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Reviewed by Heather Osborne for Readers' Favorite
West: Journey Across the Plains by David S. Larson is an amazing chronicle of the journey of the Jennings family. The family plans to travel from Pittsburgh to San Francisco, seeking out their fortunes like so many in the mid to late 1800s. However, tragedy strikes the eldest Jennings’ child, Sarah, in the form of a fever. Unbeknownst to the family, Sarah recovers, but is left without means to contact her family, so she must resort to drastic means in order to support herself. Finally gaining her freedom, Sarah travels west, desperately hoping to get in contact with her lost family. The Jennings family, on the other hand, is faring no better, struck down with many of the common things to befall travelers in covered wagons. Will Sarah be reunited with her family, or are they forever to be parted?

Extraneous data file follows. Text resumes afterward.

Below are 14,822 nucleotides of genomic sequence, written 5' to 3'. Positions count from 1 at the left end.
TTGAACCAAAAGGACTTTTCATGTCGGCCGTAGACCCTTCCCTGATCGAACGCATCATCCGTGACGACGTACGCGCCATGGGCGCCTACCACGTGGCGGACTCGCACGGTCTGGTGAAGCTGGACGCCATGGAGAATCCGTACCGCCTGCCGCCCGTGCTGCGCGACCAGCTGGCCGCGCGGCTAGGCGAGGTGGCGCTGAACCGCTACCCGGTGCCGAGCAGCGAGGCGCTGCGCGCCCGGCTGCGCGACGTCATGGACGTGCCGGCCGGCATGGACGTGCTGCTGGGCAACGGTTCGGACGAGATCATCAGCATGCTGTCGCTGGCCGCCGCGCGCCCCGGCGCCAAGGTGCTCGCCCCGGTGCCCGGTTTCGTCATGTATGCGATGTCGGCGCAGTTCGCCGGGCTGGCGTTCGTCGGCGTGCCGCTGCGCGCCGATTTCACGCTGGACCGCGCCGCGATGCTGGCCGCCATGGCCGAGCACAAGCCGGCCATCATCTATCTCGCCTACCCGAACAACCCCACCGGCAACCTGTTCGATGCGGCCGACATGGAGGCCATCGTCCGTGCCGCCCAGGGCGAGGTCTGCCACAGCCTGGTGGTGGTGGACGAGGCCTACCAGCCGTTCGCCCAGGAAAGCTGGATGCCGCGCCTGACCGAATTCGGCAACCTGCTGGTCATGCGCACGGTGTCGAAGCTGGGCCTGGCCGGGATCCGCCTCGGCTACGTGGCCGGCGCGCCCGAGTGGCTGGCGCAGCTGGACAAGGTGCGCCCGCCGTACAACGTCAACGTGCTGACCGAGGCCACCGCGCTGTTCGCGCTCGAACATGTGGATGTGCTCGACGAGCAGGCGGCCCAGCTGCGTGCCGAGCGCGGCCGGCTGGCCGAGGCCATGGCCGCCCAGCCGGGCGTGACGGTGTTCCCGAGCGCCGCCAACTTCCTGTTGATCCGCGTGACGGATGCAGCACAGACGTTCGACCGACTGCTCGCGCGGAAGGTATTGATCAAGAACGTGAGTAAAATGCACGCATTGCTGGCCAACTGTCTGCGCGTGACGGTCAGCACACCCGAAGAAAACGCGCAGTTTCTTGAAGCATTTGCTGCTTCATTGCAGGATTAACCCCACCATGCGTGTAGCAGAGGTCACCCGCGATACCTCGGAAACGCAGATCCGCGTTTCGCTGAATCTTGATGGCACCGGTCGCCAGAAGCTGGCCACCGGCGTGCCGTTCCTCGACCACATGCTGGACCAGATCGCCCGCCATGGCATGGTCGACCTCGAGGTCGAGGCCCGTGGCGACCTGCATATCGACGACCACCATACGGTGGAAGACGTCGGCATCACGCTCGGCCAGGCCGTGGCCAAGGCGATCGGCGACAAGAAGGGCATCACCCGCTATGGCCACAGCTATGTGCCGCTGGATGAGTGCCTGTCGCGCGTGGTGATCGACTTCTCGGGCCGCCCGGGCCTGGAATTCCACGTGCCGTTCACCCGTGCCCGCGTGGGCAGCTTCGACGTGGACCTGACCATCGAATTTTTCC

I was captivated by this novel from the very beginning. Mr. Larson states in the introduction that the story comes from letters and diaries of the actual Jennings family. True or not, this remains a mystery to me, but I wouldn’t doubt for a second that this actually happened. I am from the San Francisco area in California, and it was fascinating to read first-hand accounts of what life was like then. Sarah’s journey is fraught with so much pain, touching on many topics that were considered taboo at the time. David S. Larson covers almost every danger faced by pioneers at the time. West: Journey Across the Plains is certainly a must-read for anyone interested in this time period, and the diary entries will draw you right into the characters’ lives, trials, and tribulations.